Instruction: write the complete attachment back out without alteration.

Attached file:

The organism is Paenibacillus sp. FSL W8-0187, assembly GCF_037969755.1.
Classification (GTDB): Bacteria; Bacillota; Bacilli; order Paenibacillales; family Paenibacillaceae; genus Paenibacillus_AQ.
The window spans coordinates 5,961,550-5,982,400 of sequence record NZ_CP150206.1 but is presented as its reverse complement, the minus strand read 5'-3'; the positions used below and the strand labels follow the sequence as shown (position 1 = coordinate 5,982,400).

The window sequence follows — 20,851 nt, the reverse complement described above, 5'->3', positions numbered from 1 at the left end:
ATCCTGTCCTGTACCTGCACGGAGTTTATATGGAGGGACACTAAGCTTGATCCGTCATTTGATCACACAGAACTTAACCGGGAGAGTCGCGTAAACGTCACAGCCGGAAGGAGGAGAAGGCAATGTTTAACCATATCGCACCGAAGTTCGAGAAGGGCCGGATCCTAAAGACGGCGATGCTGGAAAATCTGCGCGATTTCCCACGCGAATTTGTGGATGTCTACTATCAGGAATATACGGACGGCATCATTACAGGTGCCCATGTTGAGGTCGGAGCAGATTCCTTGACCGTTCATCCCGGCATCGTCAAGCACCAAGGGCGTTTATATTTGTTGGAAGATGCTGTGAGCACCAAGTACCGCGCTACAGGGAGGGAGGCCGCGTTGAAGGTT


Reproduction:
The organism is Paenibacillus sp. FSL W8-0187, assembly GCF_037969755.1.
Classification (GTDB): Bacteria; Bacillota; Bacilli; order Paenibacillales; family Paenibacillaceae; genus Paenibacillus_AQ.
The window spans coordinates 5,961,550-5,982,400 of sequence record NZ_CP150206.1 but is presented as its reverse complement, the minus strand read 5'-3'; the positions used below and the strand labels follow the sequence as shown (position 1 = coordinate 5,982,400).

The window sequence follows — 20,851 nt, the reverse complement described above, 5'->3', positions numbered from 1 at the left end:
ATCCTGTCCTGTACCTGCACGGAGTTTATATGGAGGGACACTAAGCTTGATCCGTCATTTGATCACACAGAACTTAACCGGGAGAGTCGCGTAAACGTCACAGCCGGAAGGAGGAGAAGGCAATGTTTAACCATATCGCACCGAAGTTCGAGAAGGGCCGGATCCTAAAGACGGCGATGCTGGAAAATCTGCGCGATTTCCCACGCGAATTTGTGGATGTCTACTATCAGGAATATACGGACGGCATCATTACAGGTGCCCATGTTGAGGTCGGAGCAGATTCCTTGACCGTTCATCCCGGCATCGTCAAGCACCAAGGGCGTTTATATTTGTTGGAAGATGCTGTGAGCACCAAGTACCGCGCTACAGGGAGGGAGGCCGCGTTGAAGGTT